The fallout of the pandemic and recent economic shakeups has recently reminded graduating high schoolers that the pathway to a high-wage job doesn’t necessarily require a college degree. However, these experts believe higher education is at an inflection point to evolve past its focus on academia and prioritize equipping its students with career skills and that the best way to get there is by partnering with relevant businesses and employers.
College enrollment rates have been on a precipitous decline, dropping more than 7% in the past five years. The pandemic gave students the chance to evaluate the importance of a college degree and many of them have decided to turn their backs on it, pursuing workforce opportunities straight out of high school. Their hunch on the value of a college degree might be correct: A recent survey found that two-thirds of companies were finding talent shortages and receiving applicants with a lack of specific skill sets.
The decline in enrollment may be due to a declining faith in college degrees translating to student skill sets. The Purpose of Education Index by Populace Insights found that the American public doesn’t believe a K12 education should highly prioritize preparing students for a college degree as they once did: In 2019, the survey found preparing students for a college degree as the 10th-highest priority; in 2021, it ranked 47th. Practical, tangible skills ranked number one.
For high schoolers who are still eager to enroll in college, both parents and students are more motivated to apply for a college or university whose programs best align with students’ career interests, not the academic reputation of the school.
“There’s a certain credibility that comes from a degree that’s associated with a major research institution. That’s not enough,” says Dr. Marc Austin, Dean for Augusta University Online. “Oftentimes more valuable for a student is to know that there is a job or advancement directly related to the degree they’re working on.”
Augusta Online’s available programs for students represent a quality-over-quantity approach, tailoring the curriculum around input from industry professionals. For example, Austin spent the first day on the job with leaders from Fort Gordon. The local military base’s Cyber Center of Excellence poises itself to protect the nation’s national interests through cyber security, and Austin was curious about what the “cyber warriors” of the future need to be equipped for the job. These conversations helped iron out Augusta Online’s Master of Science in Information Security Management. Augusta Online only offers two other Master programs, but they were built out with detailed intention, according to Austin, examining labor market needs at the state and regional level, to maximize a student’s return on investment.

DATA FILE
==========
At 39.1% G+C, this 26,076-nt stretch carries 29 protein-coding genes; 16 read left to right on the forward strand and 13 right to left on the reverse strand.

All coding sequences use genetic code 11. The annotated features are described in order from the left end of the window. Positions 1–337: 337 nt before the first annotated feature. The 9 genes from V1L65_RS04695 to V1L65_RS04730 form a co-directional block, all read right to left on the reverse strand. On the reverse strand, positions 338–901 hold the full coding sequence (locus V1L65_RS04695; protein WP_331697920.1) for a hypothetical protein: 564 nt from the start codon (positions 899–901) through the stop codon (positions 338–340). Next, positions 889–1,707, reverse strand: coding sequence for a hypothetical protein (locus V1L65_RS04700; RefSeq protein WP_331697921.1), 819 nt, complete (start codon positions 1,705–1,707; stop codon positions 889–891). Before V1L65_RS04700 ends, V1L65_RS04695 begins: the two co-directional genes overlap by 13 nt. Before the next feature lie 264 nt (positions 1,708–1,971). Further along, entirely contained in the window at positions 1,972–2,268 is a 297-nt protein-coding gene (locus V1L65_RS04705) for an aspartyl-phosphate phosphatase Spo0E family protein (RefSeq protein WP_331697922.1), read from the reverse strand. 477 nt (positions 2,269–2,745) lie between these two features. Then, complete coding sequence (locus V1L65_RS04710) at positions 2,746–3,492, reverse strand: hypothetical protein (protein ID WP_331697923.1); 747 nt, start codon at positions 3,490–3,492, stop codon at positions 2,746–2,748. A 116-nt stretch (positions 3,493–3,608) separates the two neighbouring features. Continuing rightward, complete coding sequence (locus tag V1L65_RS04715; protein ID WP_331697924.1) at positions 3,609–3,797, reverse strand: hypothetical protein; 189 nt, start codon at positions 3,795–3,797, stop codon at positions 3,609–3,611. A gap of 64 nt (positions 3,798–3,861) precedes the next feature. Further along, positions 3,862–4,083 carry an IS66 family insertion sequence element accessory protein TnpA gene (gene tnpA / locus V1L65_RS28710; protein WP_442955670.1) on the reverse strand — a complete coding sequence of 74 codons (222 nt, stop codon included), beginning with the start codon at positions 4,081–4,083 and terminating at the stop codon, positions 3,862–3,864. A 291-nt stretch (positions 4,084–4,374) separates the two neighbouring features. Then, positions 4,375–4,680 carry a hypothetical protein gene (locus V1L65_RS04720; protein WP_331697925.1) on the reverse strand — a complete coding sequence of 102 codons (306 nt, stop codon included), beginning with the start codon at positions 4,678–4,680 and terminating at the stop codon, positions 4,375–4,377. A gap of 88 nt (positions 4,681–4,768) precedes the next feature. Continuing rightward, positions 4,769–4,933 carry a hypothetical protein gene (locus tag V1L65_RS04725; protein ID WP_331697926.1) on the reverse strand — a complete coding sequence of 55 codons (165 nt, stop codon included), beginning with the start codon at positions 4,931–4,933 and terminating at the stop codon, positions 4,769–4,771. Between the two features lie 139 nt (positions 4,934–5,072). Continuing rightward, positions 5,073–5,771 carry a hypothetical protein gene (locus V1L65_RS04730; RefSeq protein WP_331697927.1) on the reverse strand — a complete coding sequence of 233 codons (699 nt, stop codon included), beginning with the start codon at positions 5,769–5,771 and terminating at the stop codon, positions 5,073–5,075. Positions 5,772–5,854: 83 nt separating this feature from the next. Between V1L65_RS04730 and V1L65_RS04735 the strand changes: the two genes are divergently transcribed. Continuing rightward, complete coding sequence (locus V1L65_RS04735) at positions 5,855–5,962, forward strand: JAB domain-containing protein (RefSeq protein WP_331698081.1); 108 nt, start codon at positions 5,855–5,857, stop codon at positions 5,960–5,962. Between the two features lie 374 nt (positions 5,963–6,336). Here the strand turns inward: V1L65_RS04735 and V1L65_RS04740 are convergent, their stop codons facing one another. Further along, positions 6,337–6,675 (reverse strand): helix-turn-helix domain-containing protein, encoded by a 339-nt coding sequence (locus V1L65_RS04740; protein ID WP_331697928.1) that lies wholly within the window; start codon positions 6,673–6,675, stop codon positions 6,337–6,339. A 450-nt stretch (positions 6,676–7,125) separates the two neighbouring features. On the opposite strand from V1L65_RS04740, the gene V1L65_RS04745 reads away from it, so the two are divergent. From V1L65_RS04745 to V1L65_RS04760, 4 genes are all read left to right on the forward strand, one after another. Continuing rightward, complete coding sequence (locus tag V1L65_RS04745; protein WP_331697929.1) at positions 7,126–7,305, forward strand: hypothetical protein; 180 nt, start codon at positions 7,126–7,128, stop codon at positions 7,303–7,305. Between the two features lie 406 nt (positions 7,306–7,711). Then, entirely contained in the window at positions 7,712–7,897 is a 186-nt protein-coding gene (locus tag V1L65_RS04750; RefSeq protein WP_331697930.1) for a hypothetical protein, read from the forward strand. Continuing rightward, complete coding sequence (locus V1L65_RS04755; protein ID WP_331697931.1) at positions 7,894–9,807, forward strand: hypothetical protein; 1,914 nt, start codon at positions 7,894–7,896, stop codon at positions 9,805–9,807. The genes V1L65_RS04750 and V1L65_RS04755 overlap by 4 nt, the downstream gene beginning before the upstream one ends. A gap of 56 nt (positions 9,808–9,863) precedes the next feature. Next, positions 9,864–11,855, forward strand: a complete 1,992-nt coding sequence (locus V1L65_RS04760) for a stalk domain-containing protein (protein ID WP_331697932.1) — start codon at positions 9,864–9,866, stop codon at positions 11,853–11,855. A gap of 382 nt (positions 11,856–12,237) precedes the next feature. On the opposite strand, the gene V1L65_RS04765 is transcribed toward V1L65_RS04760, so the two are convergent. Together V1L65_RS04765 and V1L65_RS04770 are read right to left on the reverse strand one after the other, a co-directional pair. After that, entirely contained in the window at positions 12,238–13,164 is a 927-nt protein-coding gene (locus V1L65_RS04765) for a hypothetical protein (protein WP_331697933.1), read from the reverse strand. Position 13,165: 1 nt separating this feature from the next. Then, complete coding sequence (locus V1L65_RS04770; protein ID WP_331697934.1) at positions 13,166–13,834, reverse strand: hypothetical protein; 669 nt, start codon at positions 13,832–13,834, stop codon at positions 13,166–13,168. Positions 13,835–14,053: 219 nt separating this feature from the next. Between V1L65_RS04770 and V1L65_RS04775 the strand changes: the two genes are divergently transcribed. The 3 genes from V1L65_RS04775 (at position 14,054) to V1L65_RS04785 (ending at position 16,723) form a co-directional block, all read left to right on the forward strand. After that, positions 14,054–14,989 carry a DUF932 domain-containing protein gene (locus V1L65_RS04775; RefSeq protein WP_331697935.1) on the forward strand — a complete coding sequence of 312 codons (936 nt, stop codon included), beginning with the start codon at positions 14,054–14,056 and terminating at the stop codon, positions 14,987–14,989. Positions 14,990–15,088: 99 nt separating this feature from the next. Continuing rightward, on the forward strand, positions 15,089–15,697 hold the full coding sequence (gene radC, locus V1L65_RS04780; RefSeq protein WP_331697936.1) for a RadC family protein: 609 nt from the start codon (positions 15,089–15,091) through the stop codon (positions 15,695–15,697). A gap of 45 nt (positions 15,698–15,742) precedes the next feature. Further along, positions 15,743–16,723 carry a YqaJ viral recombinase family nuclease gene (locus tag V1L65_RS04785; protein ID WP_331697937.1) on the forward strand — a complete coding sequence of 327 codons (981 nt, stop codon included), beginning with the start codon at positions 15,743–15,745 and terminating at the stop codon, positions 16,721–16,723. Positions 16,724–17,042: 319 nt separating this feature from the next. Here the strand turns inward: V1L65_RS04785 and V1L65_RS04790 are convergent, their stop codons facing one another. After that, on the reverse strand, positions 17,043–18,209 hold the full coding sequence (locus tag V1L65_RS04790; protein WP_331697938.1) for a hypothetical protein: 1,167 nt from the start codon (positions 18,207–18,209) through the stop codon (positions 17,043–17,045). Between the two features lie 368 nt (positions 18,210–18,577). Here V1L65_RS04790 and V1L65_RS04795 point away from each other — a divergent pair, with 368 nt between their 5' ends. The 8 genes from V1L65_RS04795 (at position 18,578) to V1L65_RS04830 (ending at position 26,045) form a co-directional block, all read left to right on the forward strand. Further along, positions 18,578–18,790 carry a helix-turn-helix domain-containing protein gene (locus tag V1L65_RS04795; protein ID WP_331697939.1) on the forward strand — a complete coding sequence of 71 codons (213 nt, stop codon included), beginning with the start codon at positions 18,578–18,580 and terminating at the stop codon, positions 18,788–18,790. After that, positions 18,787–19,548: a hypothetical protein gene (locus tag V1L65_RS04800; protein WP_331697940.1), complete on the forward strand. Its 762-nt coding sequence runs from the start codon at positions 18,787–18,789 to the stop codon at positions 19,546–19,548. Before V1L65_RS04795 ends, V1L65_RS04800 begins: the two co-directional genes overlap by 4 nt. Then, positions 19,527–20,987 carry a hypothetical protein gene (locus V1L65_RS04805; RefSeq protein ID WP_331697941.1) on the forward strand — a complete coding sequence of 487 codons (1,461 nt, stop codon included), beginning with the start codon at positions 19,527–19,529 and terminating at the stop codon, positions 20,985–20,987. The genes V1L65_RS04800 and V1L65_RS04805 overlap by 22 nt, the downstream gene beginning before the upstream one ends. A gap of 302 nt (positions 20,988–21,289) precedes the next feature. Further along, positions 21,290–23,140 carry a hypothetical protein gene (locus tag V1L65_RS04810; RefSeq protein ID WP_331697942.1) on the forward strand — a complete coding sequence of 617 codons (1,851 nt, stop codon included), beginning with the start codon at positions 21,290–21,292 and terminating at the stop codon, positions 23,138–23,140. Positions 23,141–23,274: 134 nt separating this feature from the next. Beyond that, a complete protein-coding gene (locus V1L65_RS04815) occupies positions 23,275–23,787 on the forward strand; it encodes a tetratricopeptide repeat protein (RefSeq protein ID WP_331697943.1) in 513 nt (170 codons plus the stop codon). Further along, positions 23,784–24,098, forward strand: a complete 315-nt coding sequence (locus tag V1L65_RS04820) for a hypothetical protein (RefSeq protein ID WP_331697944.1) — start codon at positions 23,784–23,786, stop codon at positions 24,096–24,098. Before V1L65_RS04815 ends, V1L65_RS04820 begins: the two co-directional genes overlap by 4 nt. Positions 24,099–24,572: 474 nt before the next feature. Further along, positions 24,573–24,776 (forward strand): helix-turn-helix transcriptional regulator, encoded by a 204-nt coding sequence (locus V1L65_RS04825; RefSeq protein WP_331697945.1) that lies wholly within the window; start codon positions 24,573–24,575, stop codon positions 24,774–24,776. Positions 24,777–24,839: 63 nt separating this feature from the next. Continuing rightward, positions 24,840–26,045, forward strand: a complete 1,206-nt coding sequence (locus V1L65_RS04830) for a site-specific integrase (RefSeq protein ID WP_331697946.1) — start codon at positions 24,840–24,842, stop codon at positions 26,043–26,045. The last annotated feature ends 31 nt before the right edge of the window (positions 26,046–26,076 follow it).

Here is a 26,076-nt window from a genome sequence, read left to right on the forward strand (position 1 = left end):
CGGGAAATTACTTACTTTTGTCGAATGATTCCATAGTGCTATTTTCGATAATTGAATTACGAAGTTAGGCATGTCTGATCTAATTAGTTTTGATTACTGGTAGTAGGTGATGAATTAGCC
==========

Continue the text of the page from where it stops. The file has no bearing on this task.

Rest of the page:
Austin’s positive experience with older cohorts of students has helped him realize “the untapped opportunity” for all universities to work collaboratively with employers to design programs and curricula that support economic growth.
“We have to build students’ practical, relevant experiences that inform the theoretical and academic work we do so that they have both rigor and practice. That’s the most desired combination of benefits, ” says Austin. “The only way we get there is by understanding what those skills are that employers are looking for.”
Dakota State University is another school that is tightly partnered with cybersecurity employers at the federal, state and local levels to tailor a curriculum that focuses on building skills, not just a students’ theoretical lens. Students and faculty collaborate with employers, such as the NSA, on real problems affecting them, and student solutions have real-world implications.
Similarly, Villanova University’s close connections with local employers have helped keep a steady stream of entry-level positions available for newly graduated students, which is why more than 70% of Villanova’s 2022 graduates gained employment at an average salary of $71,363, according to the school’s undergraduate career outcomes website.
“The last thing I want to do is educate someone through a degree and not have them find a job or advancement on the other side,” says Austin, “It’s a low return impact on the student. It’s a low return impact on the university, and obviously for the employer.”
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